The model and the data are the starting points of an econometric project. The first step in formulating a model is to select a topic of interest and to consider the model's scope and purpose. In particular thought should be given to the objectives of the study, what boundaries to place on the topic, what hypotheses might be tested, what variables might be predicted, and what policies might be evaluated. Close attention must be paid, however, to the availability of adequate data. In particular the model must involve causal relations among measurable variables.

    The topic selected can be economic or noneconomic. It could be a particular market (the market for Pitzer graduates, the market for economists, the market for ice cream, the markets for private education), a process (economic development, inflation, unemployment), demographic phenomena (birth rates, death rates), environmental phenomena (water quality, air quality), political phenomena (elections, voting behavior of legislatures), some combination of these, or some other topic.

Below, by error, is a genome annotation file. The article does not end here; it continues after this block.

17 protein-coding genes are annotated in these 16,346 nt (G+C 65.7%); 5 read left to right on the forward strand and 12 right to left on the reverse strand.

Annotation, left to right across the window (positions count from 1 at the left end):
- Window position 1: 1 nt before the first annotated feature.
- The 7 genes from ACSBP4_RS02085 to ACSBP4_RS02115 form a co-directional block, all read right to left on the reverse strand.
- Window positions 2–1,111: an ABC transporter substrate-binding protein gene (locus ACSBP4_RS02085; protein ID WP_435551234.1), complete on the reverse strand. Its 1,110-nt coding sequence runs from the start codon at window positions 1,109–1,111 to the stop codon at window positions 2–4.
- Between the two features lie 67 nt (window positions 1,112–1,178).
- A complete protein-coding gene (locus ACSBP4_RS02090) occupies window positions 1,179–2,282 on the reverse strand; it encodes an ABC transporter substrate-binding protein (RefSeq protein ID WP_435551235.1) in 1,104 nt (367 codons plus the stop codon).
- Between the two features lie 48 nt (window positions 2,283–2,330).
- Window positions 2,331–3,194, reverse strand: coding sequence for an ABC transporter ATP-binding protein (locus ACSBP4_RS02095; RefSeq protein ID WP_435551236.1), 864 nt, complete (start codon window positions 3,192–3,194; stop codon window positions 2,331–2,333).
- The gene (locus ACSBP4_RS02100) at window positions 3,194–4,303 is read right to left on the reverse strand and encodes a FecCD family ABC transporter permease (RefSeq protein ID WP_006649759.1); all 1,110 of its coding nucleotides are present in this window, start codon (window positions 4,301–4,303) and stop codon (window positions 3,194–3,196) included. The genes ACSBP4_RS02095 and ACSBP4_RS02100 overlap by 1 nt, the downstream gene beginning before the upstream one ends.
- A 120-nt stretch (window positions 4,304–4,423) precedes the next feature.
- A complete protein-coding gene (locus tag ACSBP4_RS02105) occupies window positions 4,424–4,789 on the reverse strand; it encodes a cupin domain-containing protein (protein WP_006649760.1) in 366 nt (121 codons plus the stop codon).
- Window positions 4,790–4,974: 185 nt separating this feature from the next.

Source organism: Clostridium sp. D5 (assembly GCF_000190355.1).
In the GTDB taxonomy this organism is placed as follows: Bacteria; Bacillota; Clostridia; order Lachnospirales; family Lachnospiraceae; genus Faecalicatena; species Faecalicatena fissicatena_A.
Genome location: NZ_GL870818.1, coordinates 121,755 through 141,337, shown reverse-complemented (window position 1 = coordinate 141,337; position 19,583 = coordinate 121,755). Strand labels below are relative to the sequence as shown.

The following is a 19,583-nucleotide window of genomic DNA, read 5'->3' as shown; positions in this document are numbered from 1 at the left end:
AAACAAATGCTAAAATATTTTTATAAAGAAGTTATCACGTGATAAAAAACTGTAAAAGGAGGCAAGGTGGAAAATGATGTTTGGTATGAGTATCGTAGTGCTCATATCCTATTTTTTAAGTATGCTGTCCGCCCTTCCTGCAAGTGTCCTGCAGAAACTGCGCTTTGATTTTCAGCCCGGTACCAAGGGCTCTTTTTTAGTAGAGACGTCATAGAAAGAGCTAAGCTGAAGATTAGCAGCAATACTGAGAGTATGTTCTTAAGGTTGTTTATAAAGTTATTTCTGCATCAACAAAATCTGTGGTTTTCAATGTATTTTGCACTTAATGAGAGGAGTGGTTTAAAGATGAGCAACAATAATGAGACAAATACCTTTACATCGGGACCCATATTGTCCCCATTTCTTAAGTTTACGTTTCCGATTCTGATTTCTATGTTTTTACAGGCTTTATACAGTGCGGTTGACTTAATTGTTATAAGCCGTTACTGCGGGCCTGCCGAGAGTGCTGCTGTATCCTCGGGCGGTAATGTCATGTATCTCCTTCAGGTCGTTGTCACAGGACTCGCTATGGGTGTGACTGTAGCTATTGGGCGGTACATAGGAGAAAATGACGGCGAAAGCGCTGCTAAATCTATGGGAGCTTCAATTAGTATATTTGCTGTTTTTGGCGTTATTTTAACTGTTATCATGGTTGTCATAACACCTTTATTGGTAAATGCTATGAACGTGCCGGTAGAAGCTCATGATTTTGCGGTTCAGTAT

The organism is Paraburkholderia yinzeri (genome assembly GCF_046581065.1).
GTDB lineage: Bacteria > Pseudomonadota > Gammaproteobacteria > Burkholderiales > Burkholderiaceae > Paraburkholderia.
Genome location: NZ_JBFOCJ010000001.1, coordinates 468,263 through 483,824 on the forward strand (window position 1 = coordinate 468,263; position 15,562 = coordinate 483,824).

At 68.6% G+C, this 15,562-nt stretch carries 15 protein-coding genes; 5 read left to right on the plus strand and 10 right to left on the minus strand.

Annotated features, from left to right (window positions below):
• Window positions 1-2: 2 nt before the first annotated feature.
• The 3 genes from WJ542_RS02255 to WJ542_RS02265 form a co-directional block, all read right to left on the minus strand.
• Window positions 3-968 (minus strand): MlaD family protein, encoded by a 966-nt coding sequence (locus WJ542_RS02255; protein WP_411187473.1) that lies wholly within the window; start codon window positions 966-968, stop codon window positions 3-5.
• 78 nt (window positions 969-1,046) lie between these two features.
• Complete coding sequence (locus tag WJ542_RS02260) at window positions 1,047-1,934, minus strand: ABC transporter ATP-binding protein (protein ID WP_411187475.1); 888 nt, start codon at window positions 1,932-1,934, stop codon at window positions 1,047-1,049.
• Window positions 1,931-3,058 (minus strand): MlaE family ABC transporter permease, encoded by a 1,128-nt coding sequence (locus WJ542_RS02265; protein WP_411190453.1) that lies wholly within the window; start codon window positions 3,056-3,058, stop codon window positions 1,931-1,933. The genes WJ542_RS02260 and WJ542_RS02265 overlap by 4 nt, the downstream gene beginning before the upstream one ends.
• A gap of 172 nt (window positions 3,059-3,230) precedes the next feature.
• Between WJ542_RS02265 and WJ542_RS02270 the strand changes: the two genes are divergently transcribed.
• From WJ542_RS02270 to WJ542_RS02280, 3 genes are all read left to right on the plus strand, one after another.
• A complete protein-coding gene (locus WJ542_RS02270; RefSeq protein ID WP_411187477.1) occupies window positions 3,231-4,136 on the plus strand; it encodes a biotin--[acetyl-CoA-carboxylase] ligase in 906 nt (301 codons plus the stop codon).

You are free to choose the topic of your choice. Former students have written papers on a wide variety of subjects. Some paper titles are presented below:

    "Air pollution and Population"

    "Birth Rates, Death Rates, and Economic Growth in Developing Economies"

    "Demand for and Supply of Higher Education"

    "Differential Growth in U.S. Cities"

    "Discrimination in the Retail Food Markets"

    "Divorce Rates, Birth Rates, and Female Participation in the Labor Force"

    "Economic and Social Determinants of Infant Mortality in the United States"

    "The Effect of Unemployment on Crime"

    "Elections and Money"

    "Medical School Applications"

    "Police Expenditures and the Deterrence of Crime"

    "The Relationship between Exports and Growth in Less Developed Countries"

    "Unionization and Strike Activities"

    These papers are generally interested in the impact of some independent variable X on a dependent variable Y. But since there are many variables X that have influence on the variable Y, it is important to include all those variables on the right hand side of the equation.